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Despite all safety efforts, drinking and wastewater can still be contaminated by Legionella and free-living amoebae (FLA) since these microorganisms are capable of resisting disinfection treatments. An amoebae cyst harboring pathogenic Legionella spp. can be a transporter of this organism, protecting it and enhancing its infection abilities. Therefore, the aim of this work is to identify by DVC-FISH viable Legionella spp and Legionella pneumophila cells inside FLA from water sources in a specific and rapid way with the aim of assessing the real risk of these waters. A total of 55 water samples were processed, 30 reclaimed wastewater and 25 drinking water. FLA presence was detected in 52.7% of the total processed water samples. When DVC-FISH technique was applied, the presence of viable internalized Legionella spp. cells was identified in 69.0% of the total FLA-positive samples, concretely in 70.0% and 66.7% of wastewater and drinking water samples, respectively. L. pneumophila was simultaneously identified in 48.3% of the total FLA-positive samples, specifically in 50.0% and 44.4% of wastewater and drinking water samples, respectively. By culture, potentially pathogenic Legionella cells were recovered in 27.6% of the total FLA-positive bacteria, particularly in 35.0% and 11.1% of wastewater and drinking water samples, respectively. These findings demonstrate that FLA may promote resistance of bacteria to the performed disinfection treatments for drinking as well as for wastewater. So, in addition to the risk for the presence of pathogenic FLA in water it is necessary to take into account that these can be transporters of the pathogenic bacteria Legionella, which are able to survive inside them. The DVC-FISH method described here has been proved to be a rapid and specific tool to identify pathogenic Legionella spp. and L. penumophila viable cells harboured by FLA in these water sources, posing particular public health concern.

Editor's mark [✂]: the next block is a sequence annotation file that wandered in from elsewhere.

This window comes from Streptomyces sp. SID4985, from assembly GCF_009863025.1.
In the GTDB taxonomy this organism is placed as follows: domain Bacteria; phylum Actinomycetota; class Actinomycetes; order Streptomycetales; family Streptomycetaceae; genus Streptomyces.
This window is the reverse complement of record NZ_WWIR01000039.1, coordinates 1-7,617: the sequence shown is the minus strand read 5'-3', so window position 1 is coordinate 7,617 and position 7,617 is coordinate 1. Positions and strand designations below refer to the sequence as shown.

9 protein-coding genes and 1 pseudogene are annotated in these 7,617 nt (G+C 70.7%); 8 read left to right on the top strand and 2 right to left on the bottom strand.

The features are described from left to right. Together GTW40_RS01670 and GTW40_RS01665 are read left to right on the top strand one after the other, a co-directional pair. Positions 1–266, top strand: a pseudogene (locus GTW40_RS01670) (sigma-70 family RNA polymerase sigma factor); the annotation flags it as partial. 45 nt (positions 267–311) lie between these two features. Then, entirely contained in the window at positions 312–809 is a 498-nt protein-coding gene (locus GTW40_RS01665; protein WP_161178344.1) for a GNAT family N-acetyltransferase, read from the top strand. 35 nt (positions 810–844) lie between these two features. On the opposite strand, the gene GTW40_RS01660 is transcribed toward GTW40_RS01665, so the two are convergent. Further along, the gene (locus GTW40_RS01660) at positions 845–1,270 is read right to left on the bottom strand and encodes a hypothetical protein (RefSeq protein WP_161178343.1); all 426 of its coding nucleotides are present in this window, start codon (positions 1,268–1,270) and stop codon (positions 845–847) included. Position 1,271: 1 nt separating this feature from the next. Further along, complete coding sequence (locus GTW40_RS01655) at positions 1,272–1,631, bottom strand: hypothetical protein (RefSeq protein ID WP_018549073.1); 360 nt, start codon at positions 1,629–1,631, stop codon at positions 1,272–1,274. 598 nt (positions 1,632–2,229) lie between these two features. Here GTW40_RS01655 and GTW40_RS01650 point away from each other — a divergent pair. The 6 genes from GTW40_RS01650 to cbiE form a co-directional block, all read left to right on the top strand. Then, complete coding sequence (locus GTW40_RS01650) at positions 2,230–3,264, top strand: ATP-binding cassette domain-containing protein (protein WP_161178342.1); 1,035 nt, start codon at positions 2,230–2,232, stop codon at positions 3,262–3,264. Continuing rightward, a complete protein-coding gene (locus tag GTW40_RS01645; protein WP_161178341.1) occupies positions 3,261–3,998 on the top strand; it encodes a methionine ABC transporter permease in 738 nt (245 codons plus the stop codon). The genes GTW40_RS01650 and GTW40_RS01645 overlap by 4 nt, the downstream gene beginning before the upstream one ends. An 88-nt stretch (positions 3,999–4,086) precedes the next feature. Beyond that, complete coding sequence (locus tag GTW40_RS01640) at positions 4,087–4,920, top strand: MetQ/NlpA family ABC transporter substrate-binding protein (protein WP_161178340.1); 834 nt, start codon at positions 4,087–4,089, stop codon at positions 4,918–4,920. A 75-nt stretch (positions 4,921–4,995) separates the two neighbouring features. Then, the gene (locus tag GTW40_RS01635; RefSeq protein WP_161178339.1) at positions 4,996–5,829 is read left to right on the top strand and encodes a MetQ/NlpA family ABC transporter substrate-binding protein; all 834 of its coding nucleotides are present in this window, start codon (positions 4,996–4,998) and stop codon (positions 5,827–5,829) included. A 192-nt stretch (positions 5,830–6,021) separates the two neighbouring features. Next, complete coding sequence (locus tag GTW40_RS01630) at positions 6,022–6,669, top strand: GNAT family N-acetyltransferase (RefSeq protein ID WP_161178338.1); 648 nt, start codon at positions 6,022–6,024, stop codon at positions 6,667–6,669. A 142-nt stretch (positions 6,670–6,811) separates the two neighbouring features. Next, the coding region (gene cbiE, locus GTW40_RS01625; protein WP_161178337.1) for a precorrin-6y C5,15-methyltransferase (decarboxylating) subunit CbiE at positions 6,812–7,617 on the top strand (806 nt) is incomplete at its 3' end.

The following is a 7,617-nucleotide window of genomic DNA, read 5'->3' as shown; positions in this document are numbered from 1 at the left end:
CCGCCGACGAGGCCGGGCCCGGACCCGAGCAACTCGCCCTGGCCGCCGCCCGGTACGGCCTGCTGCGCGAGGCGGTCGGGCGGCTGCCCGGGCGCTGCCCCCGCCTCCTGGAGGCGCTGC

This article was published in the following journal.
Name: Environmental research
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A species of Aeromonas that occurs mostly as single cells in soil and freshwater environments. It also inhabits the digestive tract of the leech HIRUDO MEDICINALIS, where it aids in the digestion of blood and prevents colonization by other bacteria. It is pathogenic in fish and potentially in humans who consume infected fish or immunocompromised patients receiving LEECH THERAPY.
A genus of aerobic, helical spirochetes, some species of which are pathogenic, others free-living or saprophytic.
A family of bacteria ranging from free living and saprophytic to parasitic and pathogenic forms.
A large and diverse group in the order CAMPYLOBACTERALES, individual species of which grow in aerobic and anaerobic conditions as free-living, commensal, or pathogenic forms.
A species of gram-negative, aerobic bacteria in the genus LEGIONELLA, first isolated in Long Beach, California. Infection is associated with the use of potting SOIL.
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